- Be born a princess, obviously. Or:
- Marry a prince. Or:
- Do a heroic deed. And, unofficially:
- Have a successful movie and be highly marketable as a character. Which is primarily why Kida is left out of the lineup. Atlantis: The Lost Empire didn't sell well, and execs probably think kids won't buy toys of her.
The definition of who is and is not a Disney Princess makes princesshood seem like a merit-based designation. Each official Disney Princess is associated with a certain virtue, and her princesshood, whether fought for, earned as a birthright, or married to, is either seen as a reward for her virtue or as a sign of it.
This falls right into the Protestant Work Ethic that Americans generally believe in. Good fortune is a sign of virtue in this worldview. Success can be earned by anyone who perseveres and works hard. Being born a princess means you're beautiful and good to begin with by default. Marrying a prince, or being recognized as a princess for your accomplishments, means that you proved your goodness.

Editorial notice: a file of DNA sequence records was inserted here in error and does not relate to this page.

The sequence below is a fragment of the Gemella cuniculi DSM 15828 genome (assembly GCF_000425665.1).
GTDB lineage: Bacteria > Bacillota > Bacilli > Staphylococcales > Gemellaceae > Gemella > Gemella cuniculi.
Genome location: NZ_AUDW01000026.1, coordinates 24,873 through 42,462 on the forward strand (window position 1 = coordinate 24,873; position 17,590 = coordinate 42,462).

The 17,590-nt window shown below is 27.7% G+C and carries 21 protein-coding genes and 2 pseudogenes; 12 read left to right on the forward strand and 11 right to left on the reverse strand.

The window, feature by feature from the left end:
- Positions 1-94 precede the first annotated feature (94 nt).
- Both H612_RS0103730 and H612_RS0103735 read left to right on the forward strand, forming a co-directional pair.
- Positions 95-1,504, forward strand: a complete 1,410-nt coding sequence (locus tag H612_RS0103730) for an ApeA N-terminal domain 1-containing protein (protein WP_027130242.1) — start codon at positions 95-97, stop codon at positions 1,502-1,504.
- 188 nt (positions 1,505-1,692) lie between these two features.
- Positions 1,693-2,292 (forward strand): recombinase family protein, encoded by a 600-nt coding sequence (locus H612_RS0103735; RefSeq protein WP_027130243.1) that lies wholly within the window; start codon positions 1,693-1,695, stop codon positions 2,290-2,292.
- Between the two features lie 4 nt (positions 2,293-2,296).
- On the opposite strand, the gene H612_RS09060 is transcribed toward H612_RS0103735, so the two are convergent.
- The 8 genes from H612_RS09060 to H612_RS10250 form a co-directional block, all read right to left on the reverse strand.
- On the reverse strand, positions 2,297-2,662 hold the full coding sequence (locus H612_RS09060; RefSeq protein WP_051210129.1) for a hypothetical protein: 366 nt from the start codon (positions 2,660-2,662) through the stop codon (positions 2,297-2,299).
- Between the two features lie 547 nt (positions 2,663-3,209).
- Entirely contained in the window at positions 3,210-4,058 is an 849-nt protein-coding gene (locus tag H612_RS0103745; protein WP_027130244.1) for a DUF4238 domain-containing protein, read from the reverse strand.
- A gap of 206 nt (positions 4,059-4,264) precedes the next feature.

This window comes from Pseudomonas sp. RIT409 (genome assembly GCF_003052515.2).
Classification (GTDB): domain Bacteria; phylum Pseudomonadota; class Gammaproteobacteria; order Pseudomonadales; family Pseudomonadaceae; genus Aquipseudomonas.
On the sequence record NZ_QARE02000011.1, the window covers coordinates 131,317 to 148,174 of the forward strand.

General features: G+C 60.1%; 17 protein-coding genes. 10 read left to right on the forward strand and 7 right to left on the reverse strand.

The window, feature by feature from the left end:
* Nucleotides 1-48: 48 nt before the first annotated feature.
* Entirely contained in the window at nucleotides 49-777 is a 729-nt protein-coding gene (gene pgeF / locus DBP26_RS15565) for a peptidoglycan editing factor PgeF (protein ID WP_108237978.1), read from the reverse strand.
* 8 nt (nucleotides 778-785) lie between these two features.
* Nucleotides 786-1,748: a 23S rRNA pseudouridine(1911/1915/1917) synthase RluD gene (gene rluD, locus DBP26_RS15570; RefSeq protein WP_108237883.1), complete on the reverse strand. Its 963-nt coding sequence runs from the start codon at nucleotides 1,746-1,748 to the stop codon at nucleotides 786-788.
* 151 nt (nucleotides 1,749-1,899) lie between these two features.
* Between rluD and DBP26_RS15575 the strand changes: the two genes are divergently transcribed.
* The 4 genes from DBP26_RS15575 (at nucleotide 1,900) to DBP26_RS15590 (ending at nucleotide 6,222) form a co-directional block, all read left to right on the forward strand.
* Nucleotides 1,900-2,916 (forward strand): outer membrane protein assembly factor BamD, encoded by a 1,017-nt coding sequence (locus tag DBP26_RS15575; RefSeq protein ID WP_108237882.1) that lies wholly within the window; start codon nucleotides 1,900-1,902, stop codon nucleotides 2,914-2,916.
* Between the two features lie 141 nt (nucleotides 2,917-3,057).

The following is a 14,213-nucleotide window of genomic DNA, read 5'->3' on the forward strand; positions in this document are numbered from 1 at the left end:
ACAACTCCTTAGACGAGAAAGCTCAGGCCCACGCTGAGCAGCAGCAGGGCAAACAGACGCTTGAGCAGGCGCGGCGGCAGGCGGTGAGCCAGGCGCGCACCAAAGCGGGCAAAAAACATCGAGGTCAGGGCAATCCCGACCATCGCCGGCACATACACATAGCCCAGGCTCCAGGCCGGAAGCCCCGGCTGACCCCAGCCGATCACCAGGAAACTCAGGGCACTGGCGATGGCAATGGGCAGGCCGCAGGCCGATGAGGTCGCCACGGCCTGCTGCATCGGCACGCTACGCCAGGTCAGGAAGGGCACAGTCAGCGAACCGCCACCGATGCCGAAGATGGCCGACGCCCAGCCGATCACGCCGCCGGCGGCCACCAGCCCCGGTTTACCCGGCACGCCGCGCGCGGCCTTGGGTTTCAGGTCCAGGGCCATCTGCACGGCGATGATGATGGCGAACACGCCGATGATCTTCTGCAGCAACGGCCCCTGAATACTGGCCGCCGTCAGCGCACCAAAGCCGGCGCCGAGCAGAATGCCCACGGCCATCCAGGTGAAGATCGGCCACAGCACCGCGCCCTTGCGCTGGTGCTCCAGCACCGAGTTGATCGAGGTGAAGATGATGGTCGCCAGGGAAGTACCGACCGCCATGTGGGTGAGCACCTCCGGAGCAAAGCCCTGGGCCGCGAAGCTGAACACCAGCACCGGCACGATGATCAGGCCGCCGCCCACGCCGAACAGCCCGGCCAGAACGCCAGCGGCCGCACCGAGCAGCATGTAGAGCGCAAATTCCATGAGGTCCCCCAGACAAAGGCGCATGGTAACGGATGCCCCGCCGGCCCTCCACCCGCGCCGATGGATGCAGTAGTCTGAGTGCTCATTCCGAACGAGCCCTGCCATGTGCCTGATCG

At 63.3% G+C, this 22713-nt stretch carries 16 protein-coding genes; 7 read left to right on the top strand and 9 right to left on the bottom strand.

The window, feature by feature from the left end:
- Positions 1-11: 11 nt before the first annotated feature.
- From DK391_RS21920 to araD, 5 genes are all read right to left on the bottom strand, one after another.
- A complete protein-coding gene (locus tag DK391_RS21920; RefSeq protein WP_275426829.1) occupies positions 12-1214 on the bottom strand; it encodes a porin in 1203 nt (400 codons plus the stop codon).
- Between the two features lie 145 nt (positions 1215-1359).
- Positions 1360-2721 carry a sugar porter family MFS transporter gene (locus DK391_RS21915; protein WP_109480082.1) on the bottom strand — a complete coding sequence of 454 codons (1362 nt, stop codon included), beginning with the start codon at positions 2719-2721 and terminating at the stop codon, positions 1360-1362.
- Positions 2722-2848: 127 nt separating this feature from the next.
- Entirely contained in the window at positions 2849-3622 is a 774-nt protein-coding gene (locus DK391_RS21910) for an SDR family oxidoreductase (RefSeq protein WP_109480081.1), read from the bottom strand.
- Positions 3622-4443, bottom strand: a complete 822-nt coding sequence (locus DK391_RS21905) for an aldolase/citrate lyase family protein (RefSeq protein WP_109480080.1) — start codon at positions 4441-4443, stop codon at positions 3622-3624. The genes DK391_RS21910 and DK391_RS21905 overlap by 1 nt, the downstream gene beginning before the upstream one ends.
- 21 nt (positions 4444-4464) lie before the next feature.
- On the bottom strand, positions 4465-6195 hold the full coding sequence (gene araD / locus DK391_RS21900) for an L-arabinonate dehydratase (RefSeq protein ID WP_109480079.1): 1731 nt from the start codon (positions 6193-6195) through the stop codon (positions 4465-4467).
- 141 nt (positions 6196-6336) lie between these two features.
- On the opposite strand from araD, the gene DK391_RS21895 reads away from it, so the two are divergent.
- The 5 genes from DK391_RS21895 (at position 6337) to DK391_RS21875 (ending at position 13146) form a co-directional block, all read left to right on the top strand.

Further Reading on the Protestant Work Ethic
- The Protestant work ethic debunked! | The Historic Present
The final installment of my Truth v. Myth series on the Protestant or Puritan work ethic is here. Let's examine the idea that the prosperity of the United States was founded on Puritan hard work. We've seen that the Puritans left England when their a
But, are all the girl characters on the official Disney Princess roster equally saintly? Well, something interesting happens when you break it down by born princesses, those born not royal who marry a prince, and those who are neither.